“Just as a handbook of poker might tell you that the odds of drawing an inside straight were 8.51%, the professors calculated that Long-Term would lose at least 5% of its money in 12% of the time (that is, in 12 of every hundred years)…”, the author writes.
The firm told its investors that the hedge fund would lose at least 20% of its portfolio only once in 50 years, which is an awfully long period.
How accurate can these predictions be? According to Lowenstein, these prediction models are based on the “law of large numbers” that is commonly applied by physical scientists in observing and analysing natural phenomena. “If one holds enough samples of a random event, they will tend to distribute in the familiar bell curve, with the most occurrences around the average and a sharp drop-off at either extreme. This is called the normal distribution or, in mathematical terms, the log-normal distribution.”
To paint a clearer picture, the author writes, “It is like the way cream spreads through a cup of coffee. Any one molecule’s trip is random, but as a group, the molecules distribute themselves in predictable fashion, from the centre out. The cream will never go all to one side.”
In short, the geniuses behind LTCM treated securities price movements as a series of natural and random events, with each of them happening independently, without correlation with another. A certain pattern would then show when one gathered enough historical data of these events.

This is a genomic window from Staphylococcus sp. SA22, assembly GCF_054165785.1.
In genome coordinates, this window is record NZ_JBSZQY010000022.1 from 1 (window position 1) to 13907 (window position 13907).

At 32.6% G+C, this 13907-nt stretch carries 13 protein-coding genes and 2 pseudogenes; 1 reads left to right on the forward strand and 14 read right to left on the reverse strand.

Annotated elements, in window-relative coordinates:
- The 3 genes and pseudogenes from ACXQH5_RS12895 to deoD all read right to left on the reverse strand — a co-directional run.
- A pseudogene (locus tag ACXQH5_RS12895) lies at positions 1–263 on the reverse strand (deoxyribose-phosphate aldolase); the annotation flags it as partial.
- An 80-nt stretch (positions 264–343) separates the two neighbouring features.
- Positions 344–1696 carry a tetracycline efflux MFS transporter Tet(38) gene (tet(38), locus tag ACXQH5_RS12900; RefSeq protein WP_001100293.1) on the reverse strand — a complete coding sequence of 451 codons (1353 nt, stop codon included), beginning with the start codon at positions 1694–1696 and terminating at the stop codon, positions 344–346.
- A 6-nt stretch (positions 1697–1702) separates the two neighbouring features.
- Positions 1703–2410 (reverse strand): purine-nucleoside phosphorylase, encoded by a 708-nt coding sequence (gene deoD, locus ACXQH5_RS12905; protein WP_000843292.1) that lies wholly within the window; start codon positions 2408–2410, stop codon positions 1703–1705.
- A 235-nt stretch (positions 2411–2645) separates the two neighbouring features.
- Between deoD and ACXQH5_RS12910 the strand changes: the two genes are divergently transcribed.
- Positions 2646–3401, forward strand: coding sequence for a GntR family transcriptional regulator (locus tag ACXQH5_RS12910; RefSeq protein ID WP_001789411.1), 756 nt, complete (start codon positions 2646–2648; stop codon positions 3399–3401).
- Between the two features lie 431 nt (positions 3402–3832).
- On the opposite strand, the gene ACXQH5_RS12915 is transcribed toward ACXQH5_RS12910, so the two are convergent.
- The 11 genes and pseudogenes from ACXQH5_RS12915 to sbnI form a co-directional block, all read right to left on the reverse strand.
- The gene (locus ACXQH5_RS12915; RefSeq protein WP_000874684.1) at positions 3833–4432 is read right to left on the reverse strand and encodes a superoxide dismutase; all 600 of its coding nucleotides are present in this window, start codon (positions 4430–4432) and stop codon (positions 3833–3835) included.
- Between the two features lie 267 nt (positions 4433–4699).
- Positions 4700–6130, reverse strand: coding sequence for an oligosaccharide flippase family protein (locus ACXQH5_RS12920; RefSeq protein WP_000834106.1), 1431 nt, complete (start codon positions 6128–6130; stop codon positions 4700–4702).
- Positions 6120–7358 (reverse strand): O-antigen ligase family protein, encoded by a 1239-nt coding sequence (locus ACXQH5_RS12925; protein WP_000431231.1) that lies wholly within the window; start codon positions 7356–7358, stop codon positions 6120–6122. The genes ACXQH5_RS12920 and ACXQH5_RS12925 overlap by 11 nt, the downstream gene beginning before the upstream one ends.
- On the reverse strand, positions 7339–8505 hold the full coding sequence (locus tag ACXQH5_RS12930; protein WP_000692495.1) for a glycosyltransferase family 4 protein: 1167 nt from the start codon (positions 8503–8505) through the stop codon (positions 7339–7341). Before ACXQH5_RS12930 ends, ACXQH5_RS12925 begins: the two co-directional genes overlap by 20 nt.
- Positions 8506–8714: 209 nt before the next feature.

The scariest part of these prediction models is that they were accurate most of the time. Coupled with LTCM’s two years of stellar performance, the fund’s traders started to feel invincible with the power of prediction that lies within these mathematical formulas. They placed ever larger bets on their trades and across various asset classes.
What they failed to see is that each asset class behaves differently and, more importantly, market movements can quickly converge during major crises with investors all rushing out the door at once. After all, how can mathematical formulas predict human psychology and emotions? That was exactly what happened during the Asian Financial Crisis, which then led to the collapse of LTCM in 2000, barely six years after it was founded.
Most investors who have just started their investment journey by investing in specific instruments, such as unit trust funds, would have come across a common disclaimer: Past performance is not an indicator of future performance.
It is a simple sentence with a history that stretches back at least two decades to the demise of LTCM.
You would have also come across various ratios, such as risk index, that tells you how much your investment portfolio could fall in bad times. It could be right most of the time. Yet, be prepared for the worst when there is a black swan event.
After all, how can mathematical formulas consider human psychology and behaviour? For instance, many investors and experts were wrong about how far US president Donald Trump was willing to go against China in the trade war he initiated in recent years. Many were also wrong about the impact and duration of the ongoing Covid-19 pandemic on the global economy.
All is good if you can digest and analyse big data to help you make better investment decisions. But don’t be overconfident about complex mathematical formulas, as even geniuses have lost their shirts in predicting the markets.